“One day Jesus was praying in a certain place. When he finished, one of his disciples said to him, “Lord, teach us to pray, just as John taught his disciples.” He said to them, “When you pray, say: “‘Father, hallowed be your name, your kingdom come. Give us each day our daily bread. Forgive us our sins, for we also forgive everyone who sins against us. And lead us not into temptation.’” Luke 13:1-4

Jesus taught the disciples to pray. He also set the example and prayed. He led the way. He was Jesus, the Son of God. Even He needed communion with His Father. We need communion with God to know Him and to have a relationship with Him.

You are not alone if you are unsure about how to pray. So much of the time I am at a loss for words, unsure of how I should pray and what I should say. You know what I have found? Scripture. I can pray the perfect word of God when I am at a loss for words. I am going to use a Psalm as an example of how to pray scripture. Have you ever felt afraid, like you were under attack from every side and unsure how to stand? I have and have found Psalm 27 to be a great prayer to pray.

My Father in heaven. I know that you are the Lord are my light and my salvation. So, who should I fear? You Lord are stronghold of my life so I do not need to be afraid of anyone. Because of you oh Lord when the wicked advance against me to destroy me, it is them, my enemies, who will stumble and fall.

Though an army attack me, I will cling to you God and therefore my heart will not fear; I believe that even though war break out against me, even then I will find my confidence in you God. God, I ask one thing, that I may dwell in the house of the Lord all the days of my life, I long to gaze on your beauty Lord and to seek you in your temple. I know in the day of trouble You will keep me safe in your dwelling; You will hide me in the shelter of Your sacred tent and set me high upon a rock. Then, because of You, my head will be exalted above the enemies who surround me; at Your sacred tent I will sacrifice with shouts of joy; I will sing and make music unto You oh Lord. Hear my voice when I call, Lord; Please be merciful to me and answer me. My heart longs for you, to Seek Your face!” Please God, do not hide your face from me, I beg you, do not turn your servant away in anger; I thank you God for you have been my helper. Please do not reject me or forsake me, God my Savior. Though others forsake me, Lord I am thankful that you will receive me. I want to know you more, so Lord, please teach me your way. Lead me in a straight path so that I can stand up to my oppressors. Oh Lord please, do not turn me over to the desire of my enemies, for false witnesses rise up against me, they are malicious in their accusations. God, I hold to you. I remain confident of this: That I will see your goodness Lord in the land of the living. I will wait for you Lord; in you I will find my strength to hold on to. I you I will take heart. Thank you, God, in Jesus Name, Amen. - Laura’s Psalm 27 Prayer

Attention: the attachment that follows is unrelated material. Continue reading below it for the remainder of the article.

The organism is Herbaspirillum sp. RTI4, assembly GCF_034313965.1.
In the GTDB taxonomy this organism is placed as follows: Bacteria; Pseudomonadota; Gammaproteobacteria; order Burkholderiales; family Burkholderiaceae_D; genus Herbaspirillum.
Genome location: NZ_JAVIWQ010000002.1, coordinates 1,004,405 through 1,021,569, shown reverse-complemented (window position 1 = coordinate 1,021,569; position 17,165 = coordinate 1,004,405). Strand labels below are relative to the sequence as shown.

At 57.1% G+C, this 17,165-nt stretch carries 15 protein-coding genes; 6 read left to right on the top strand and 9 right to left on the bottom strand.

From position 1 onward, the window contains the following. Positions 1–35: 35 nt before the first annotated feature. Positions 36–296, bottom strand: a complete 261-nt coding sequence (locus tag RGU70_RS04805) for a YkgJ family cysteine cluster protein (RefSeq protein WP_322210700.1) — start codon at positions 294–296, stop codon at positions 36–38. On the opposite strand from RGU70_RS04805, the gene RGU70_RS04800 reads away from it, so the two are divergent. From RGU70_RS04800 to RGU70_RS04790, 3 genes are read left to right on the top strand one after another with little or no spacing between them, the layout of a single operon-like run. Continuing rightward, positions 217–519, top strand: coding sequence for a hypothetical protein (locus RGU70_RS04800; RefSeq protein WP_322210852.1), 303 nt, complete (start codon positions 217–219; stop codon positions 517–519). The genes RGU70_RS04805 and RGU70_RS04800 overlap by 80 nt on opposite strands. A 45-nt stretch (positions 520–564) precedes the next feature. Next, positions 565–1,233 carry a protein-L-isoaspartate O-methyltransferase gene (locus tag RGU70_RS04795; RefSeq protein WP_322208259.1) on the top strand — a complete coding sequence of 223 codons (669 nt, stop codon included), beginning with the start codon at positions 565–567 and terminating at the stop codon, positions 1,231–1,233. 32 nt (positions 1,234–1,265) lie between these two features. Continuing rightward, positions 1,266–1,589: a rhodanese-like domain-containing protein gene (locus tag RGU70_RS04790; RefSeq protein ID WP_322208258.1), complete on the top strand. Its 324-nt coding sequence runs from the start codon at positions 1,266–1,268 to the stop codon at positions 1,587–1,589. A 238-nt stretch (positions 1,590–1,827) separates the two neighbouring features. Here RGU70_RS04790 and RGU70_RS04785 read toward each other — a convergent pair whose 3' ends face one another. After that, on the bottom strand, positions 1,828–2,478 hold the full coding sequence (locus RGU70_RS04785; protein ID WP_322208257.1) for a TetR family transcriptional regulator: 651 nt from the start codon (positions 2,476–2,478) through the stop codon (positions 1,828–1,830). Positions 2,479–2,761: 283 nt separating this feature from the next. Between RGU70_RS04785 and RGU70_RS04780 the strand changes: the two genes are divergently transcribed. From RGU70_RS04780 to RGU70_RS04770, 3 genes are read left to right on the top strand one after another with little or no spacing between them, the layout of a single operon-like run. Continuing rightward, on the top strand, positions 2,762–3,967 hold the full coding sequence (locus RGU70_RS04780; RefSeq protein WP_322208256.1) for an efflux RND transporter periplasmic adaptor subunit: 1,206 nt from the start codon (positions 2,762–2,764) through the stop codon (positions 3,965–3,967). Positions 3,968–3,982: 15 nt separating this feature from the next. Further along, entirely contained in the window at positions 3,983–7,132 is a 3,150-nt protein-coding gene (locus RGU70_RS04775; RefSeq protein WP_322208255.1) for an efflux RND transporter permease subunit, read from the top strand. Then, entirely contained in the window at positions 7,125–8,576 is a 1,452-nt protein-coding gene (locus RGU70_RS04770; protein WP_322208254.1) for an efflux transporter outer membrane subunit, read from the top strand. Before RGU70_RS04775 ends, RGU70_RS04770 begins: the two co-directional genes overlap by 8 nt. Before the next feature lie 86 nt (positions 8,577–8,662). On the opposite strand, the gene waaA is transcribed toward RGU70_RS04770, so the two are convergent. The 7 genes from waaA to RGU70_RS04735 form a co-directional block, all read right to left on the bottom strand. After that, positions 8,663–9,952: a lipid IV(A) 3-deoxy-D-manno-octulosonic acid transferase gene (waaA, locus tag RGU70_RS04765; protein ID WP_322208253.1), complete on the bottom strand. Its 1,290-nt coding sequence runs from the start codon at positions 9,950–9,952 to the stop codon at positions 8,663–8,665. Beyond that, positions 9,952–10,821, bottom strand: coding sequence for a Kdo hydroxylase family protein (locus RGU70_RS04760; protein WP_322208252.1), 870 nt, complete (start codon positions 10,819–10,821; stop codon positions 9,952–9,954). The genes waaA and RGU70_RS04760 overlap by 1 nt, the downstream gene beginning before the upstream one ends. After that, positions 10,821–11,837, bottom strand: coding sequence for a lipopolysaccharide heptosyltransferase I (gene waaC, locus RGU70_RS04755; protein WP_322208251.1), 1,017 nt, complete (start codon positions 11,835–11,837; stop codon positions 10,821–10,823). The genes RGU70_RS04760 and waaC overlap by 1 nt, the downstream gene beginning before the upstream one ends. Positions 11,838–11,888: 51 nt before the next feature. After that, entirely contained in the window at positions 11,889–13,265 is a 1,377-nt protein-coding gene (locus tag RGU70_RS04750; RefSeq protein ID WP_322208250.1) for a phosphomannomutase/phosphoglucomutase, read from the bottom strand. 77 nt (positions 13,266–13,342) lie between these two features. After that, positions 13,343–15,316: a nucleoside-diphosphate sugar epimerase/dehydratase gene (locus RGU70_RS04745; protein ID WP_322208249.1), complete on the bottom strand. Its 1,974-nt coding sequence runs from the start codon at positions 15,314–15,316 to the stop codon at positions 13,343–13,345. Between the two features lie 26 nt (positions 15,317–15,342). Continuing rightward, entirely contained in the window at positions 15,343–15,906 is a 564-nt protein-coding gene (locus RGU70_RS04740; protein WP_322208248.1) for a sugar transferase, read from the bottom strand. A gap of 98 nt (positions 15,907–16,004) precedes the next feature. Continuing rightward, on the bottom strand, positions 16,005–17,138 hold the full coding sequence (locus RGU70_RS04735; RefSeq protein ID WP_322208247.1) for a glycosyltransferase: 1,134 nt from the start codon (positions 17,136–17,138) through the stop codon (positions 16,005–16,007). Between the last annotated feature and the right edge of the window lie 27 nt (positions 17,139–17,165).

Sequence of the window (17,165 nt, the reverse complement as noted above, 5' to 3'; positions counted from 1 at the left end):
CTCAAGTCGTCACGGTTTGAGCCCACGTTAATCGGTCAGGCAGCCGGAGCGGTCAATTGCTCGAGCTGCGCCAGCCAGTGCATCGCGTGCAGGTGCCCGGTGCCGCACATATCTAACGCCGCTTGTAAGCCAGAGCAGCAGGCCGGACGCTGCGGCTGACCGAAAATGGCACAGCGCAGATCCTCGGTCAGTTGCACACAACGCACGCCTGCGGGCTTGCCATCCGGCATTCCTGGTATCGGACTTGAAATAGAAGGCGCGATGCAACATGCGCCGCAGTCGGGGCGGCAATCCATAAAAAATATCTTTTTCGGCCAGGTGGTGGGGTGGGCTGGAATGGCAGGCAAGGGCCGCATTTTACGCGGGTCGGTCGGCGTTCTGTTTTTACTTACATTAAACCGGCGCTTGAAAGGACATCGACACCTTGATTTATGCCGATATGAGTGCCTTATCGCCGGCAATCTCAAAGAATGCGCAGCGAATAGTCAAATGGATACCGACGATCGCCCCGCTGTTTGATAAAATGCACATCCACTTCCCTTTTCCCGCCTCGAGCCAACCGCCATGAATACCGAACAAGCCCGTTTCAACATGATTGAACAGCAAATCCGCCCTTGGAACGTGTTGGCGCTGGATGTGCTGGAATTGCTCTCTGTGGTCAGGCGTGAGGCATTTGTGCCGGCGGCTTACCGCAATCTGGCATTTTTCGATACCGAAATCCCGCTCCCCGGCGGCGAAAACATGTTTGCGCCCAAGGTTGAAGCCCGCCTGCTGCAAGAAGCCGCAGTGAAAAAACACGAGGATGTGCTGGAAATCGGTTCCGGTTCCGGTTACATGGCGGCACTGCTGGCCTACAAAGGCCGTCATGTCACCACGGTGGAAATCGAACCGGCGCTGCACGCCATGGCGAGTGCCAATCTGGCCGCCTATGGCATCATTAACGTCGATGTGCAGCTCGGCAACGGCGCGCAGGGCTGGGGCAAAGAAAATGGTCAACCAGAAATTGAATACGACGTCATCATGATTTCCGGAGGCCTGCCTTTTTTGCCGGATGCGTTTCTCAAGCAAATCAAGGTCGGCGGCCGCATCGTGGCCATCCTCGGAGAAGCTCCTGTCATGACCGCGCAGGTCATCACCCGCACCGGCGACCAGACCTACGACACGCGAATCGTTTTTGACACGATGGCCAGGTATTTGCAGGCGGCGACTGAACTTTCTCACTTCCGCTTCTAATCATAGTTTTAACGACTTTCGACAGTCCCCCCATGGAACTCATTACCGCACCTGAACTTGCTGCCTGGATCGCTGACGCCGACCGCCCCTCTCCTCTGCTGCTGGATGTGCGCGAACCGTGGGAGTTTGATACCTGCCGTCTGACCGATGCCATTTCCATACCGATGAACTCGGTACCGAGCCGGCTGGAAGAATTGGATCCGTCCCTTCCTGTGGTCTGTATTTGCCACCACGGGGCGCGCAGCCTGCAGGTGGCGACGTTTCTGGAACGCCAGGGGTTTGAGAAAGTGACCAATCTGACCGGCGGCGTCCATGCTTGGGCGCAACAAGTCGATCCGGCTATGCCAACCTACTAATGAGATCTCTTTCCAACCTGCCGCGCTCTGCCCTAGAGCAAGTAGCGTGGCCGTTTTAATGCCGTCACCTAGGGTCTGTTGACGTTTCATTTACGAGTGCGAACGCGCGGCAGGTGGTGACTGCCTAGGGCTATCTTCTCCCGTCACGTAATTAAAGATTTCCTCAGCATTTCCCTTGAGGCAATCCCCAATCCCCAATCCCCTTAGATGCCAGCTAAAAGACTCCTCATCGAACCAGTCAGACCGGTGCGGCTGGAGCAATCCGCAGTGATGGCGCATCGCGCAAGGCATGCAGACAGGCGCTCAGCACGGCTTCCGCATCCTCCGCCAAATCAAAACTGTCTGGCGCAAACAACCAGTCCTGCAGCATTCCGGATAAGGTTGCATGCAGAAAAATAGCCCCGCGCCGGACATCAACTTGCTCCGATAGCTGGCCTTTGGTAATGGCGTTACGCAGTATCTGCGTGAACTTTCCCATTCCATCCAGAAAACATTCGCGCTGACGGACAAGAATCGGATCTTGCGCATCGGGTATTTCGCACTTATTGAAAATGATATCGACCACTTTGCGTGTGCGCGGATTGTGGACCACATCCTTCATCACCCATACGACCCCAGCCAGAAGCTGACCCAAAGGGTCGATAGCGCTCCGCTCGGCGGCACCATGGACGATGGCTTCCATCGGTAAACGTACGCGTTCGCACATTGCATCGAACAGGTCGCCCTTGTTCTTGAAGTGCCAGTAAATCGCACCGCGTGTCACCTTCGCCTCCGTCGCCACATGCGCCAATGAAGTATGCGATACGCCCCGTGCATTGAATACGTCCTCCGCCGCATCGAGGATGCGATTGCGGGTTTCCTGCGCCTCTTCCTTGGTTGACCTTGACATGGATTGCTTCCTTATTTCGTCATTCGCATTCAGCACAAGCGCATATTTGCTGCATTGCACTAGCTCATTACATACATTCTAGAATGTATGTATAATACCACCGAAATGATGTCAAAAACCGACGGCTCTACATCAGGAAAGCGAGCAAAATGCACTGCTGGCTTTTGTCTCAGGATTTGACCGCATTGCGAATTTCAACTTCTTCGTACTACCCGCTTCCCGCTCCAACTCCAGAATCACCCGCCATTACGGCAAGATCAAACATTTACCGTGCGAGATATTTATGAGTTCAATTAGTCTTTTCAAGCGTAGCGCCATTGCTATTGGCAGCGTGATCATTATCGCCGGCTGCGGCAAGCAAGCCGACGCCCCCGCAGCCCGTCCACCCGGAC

When you are at a loss for words and are unsure how to pray turn to scripture. Pray the Word of God. Praying God’s word will bring you closer to Him. Go deeper, God’s word is truly transforming. It will change you. It will change your heart, your mind and truly your world.

As I read scripture my understanding is changed, it becomes focused. Truly it is not that my vision was blurry before, it is more like I had the wrong eyes all together. See, when I know the word of God, I cannot excuse or ignore sin in my life. When I know what God’s, word says I am more confident in my decisions because I can align them against the word of God. For if I know His word, I know His desires, and if I know His desires, my desires line up to His and I will be in His will.

I do not claim to have mastered this skill or to have reached perfection. I am growing right along with you. I hope that somehow this series on reading the Bible has helped you to grow.

So now I encourage you: Read Your Bible and Go in God Knowing that He is Enough for You!

Love, Laura